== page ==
By Joy Allmond
Faith-based adoption agencies in Oklahoma won’t have to allow adoptions by same-sex couples under a bill awaiting the governor’s signature.
The bill, approved by the Oklahoma legislature, provides conscience protection for faith-based agencies that say it would go against their religious or moral convictions to approve an adoption application submitted by a same-sex couple.
The bill states: “No private child-placing agency shall be required to perform, assist, counsel, recommend, consent to, refer, or participate in any placement of a child for foster care or adoption when the proposed placement would violate the agency’s written religious or moral convictions or policies.”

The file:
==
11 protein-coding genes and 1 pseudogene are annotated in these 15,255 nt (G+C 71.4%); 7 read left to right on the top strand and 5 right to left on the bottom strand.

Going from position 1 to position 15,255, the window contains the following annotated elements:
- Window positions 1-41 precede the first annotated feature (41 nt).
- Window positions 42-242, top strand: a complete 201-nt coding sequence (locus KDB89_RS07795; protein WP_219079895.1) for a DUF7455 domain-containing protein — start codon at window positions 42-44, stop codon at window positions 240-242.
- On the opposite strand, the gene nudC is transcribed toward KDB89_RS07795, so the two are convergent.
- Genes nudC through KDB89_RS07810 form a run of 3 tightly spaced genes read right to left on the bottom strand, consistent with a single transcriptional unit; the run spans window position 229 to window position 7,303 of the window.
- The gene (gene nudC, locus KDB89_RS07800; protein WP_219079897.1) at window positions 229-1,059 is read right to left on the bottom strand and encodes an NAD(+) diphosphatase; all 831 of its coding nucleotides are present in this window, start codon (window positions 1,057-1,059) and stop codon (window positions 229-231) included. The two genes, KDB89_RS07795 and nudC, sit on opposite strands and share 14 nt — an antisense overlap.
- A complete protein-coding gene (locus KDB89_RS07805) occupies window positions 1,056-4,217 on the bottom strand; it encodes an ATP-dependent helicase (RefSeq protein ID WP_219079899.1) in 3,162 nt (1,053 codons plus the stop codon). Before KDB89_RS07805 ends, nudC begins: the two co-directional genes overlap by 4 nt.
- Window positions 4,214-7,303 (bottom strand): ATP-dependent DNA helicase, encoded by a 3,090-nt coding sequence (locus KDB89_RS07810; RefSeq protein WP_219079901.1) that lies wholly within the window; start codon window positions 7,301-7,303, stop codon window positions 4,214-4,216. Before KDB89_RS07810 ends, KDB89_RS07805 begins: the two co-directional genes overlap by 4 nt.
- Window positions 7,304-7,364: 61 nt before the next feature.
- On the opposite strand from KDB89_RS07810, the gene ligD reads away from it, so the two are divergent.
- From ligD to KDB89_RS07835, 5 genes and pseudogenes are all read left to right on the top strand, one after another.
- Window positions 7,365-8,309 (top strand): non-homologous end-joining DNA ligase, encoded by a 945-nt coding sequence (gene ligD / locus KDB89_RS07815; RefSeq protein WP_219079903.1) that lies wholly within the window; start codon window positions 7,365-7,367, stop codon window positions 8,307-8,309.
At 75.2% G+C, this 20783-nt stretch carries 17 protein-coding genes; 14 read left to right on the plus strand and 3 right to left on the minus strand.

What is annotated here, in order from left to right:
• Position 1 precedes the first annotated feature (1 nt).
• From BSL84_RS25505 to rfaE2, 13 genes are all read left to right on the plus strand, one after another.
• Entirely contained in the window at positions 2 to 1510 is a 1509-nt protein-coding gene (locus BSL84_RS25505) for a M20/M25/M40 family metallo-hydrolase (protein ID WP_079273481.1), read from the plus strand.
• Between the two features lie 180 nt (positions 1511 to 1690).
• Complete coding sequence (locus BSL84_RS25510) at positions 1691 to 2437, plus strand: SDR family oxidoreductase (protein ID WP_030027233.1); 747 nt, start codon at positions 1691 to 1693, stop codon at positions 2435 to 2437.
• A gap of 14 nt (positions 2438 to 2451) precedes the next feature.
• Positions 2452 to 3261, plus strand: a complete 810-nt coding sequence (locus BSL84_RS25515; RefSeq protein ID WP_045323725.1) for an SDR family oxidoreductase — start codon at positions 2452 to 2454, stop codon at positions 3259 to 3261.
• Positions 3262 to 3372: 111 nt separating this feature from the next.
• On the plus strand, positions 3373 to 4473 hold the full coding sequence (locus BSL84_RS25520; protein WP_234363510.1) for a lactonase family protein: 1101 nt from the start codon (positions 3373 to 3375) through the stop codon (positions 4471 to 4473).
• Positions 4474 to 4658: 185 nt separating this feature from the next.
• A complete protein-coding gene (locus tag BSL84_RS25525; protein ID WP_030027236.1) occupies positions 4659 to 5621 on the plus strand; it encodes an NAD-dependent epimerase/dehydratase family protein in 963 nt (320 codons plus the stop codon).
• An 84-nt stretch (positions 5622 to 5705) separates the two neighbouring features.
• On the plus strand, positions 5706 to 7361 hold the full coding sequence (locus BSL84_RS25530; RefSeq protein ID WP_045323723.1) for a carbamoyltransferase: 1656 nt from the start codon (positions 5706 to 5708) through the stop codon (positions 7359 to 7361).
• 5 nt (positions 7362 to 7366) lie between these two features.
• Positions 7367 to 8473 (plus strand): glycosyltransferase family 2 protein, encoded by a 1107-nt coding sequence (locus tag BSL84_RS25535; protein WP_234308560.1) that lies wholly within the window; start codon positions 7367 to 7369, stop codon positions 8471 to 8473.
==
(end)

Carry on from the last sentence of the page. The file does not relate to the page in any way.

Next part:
State Sen. Greg Treat introduced the bill, known as S.B. 1140, in February. Now it will head to the desk of Oklahoma Gov. Mary Fallin.
Seven other states, including Alabama, South Dakota, and Texas, have passed similar laws. Georgia and Kansas have similar measures pending.
LGBTQ advocacy groups have criticized S.B. 1140, claiming the bill would hinder the placement of children in homes and discriminates against same-sex couples.
Oklahoma privatized its foster and adoption recruitment, training, and placement in 2012. Those efforts, previously run by the Department of Human Services, are now carried out through private adoption agencies.
Since this change, new child welfare agencies have been established, and the number of children in the foster care system has decreased from 11,500 in 2015 to 8,600 today, according to WORLD magazine.
UPDATE: Gov. Fallin has signed the bill into law.
- Christian Couple’s Religious Freedom Harmed Over Easter Bunny Disagreement
- How a Playground in Missouri Just Helped Your Religious Liberty
- Americans: Religious Liberty Declining, but Christians Complain Too Much
JOY ALLMOND (@joyallmond) is managing editor of Facts & Trends.